By Molly Snyder Senior Writer Published Apr 20, 2018 at 4:05 PM Photography: Royal Brevvaxling

The "Coming Home" series, brought to you by the Milwaukee Art Museum, explores the lives of Milwaukeeans who moved away but ultimately returned to make a difference. The series is in conjunction with three current exhibitions at the Museum that expose how travel provides different ways to see the world and the everyday. Learn more about the Museum's season of travel at

Melissa Thornton moved back to Milwaukee during the blizzardy winter of 2011 after living in Florida for five years. She wasn’t thrilled about returning to Brew City, but after experiencing a breakup, she wanted to live near her family.

When spring rolled around, Thornton started to get out more and, eventually, like the weather, started to warm up.

"I realized how much Milwaukee had changed in the past five years," says Thornton. "There were so many new restaurants, so many things to do. It was extremely vibrant."

She also realized how much she missed cultural aspects of the city, from the art and the architecture to the friendliness of the people.

"Where I lived in Florida, everything is so new and most of the paintings were of palm trees," says Thornton.

About four months after she moved, Thornton called her mom and said she wasn't sure what exactly she was going to do, but she knew she was going to somehow "leave her mark" in Milwaukee. Thornton, a graduate of the Milwaukee Institute of Art and Design (MIAD), had worked in advertising as a graphic designer and she considered returning to the field.

Around the same time, she was feeling more and more Milwaukee pride and so, just for fun, she created a T-shirt for herself and a friend through The shirt featured only two words: MilwaukeeHome.

"For me, it was a personal statement that this was truly my home and where I was going to settle," says Thornton. 

Every time she wore the shirt, someone asked her where she got it, so she decided to make a batch of MilwaukeeHome shirts to sell. Thornton used her design skills to boldly and attractively stack the letters and printed the first batch of shirts herself.

"I created something out of love for the city of Milwaukee by accident," she says. "And it really resonated with people."

While printing the shirts, Thornton made a "mistake" that would later define the brand.

"At first the shirts just had the words on it, no box. But then I accidentally reversed the screen (during the printing process) and the box was born. I was like, ‘wow that’s so much cooler,'" she says.

After selling shirts at festivals for a year, Thornton moved into a Third Ward work/live space at 159 N. Jackson St. She’s been in the space for five years and has expanded her wares beyond apparel, selling a variety of fun gifts and household items like pillows, coasters, puzzles, baby and pet items, greeting cards, soaps, mugs and more – all made by local artists.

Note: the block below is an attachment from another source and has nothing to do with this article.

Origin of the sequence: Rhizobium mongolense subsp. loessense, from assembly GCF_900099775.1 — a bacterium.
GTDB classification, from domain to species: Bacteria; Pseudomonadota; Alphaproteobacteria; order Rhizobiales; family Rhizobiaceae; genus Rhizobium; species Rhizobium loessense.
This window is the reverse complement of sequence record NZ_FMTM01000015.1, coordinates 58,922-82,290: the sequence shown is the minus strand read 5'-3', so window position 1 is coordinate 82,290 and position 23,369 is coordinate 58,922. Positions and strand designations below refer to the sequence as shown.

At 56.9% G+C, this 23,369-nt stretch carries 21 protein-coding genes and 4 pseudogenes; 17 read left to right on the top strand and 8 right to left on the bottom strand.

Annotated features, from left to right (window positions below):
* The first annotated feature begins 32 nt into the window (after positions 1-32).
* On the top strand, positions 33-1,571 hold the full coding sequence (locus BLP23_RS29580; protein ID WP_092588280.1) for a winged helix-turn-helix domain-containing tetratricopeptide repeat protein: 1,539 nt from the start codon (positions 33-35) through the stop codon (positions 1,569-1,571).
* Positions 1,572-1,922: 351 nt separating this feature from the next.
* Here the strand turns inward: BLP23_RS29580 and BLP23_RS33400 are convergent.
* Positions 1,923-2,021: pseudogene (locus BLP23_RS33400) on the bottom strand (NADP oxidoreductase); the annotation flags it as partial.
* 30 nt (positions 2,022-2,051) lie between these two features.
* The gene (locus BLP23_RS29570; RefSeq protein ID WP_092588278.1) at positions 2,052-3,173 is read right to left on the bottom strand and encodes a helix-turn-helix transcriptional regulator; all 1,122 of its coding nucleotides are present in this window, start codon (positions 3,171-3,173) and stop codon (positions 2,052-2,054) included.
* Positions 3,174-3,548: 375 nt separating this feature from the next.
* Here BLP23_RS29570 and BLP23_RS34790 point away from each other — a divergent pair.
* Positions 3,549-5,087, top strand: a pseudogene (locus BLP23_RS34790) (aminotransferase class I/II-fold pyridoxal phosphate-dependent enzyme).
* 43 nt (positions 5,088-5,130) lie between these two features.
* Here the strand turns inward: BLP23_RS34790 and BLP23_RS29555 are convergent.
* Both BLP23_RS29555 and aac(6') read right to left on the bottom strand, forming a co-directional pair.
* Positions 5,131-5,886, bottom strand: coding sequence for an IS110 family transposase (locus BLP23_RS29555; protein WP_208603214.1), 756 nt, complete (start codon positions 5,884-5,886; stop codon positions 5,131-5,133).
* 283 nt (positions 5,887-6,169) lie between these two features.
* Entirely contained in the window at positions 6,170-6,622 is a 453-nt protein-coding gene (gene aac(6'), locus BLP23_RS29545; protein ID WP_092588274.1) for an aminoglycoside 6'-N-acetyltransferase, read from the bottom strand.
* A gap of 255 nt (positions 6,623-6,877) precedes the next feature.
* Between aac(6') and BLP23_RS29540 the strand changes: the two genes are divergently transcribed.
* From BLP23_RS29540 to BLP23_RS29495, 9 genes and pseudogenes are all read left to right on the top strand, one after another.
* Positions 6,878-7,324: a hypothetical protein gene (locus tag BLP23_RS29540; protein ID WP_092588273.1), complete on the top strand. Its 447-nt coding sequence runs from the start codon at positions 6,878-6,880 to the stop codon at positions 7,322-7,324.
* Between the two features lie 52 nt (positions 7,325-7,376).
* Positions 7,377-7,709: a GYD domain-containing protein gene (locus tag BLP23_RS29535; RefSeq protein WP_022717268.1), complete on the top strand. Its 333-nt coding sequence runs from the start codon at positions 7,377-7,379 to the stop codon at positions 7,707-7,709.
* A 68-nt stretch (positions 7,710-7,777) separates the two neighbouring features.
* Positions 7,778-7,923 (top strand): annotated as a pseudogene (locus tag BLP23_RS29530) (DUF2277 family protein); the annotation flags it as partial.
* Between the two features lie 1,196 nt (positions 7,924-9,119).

"Milwaukee Home stands for all of Milwaukee," says Thornton. "I want to be a shop where people can come and get a piece of Milwaukee culture."

Thornton has also collaborated with many other local brands, including Koss Headphones. Koss created MilwaukeeHome headphones and speakers and installed a listening station made from an old phone booth in the MilwaukeeHome store where people can try out the headphones. 

She’s also partnered with Summerfest, the Bucks, the Wave, Potawatomi,  Milwaukee Art Museum, Stone Creek Coffee, 88Nine Radio Milwaukee and more.

"I’ve been lucky," says Thornton. "Everyone’s reached out to me."

Pabst Blue Ribbon and MilwaukeeHome partnered to create a very-limited-edition Pabst/MilwaukeeHome T-shirt. They only printed 100 of the shirts and Thornton posted onto Facebook that she would be selling them at Rogue’s Gallery for one night only. The $30 shirts sold out in minutes and Thornton later witnessed a guy offer someone $200 in cash for their shirt – and the offer was accepted. 

Thornton says she feels camaraderie, not competition, with other Milwaukee T-shirt makers.

"Small business life is hard. People think it’s glamorous, but it’s not," says Thornton. "It’s nice having other small business owners as friends because they really get it."

Thornton trademarked the MilwaukeeHome logo as well as similar logos for 13 other cities. She plans to license her brand in the near future.

"I was really going for it but then I got a little distracted by falling in love and having a baby," says Thornton.

Last year, Thornton and her husband and their now-18-month-old son moved from above the store to a house in Bay View.

"We're definitely home," says Thornton.

MilwaukeeHome is open Tuesday-Friday from noon to 6 p.m.; Saturdays from 11 a.m. to 4 p.m. and Sundays from noon to 4 p.m.

Molly Snyder started writing and publishing her work at the age 10, when her community newspaper printed her poem, "The Unicorn.” Since then, she's expanded beyond the subject of mythical creatures and written in many different mediums but, nearest and dearest to her heart, thousands of articles for OnMilwaukee.

Molly is a regular contributor to FOX6 News and numerous radio stations as well as the co-host of "Dandelions: A Podcast For Women.” She's received five Milwaukee Press Club Awards, served as the Pfister Narrator and is the Wisconsin State Fair’s Celebrity Cream Puff Eating Champion of 2019.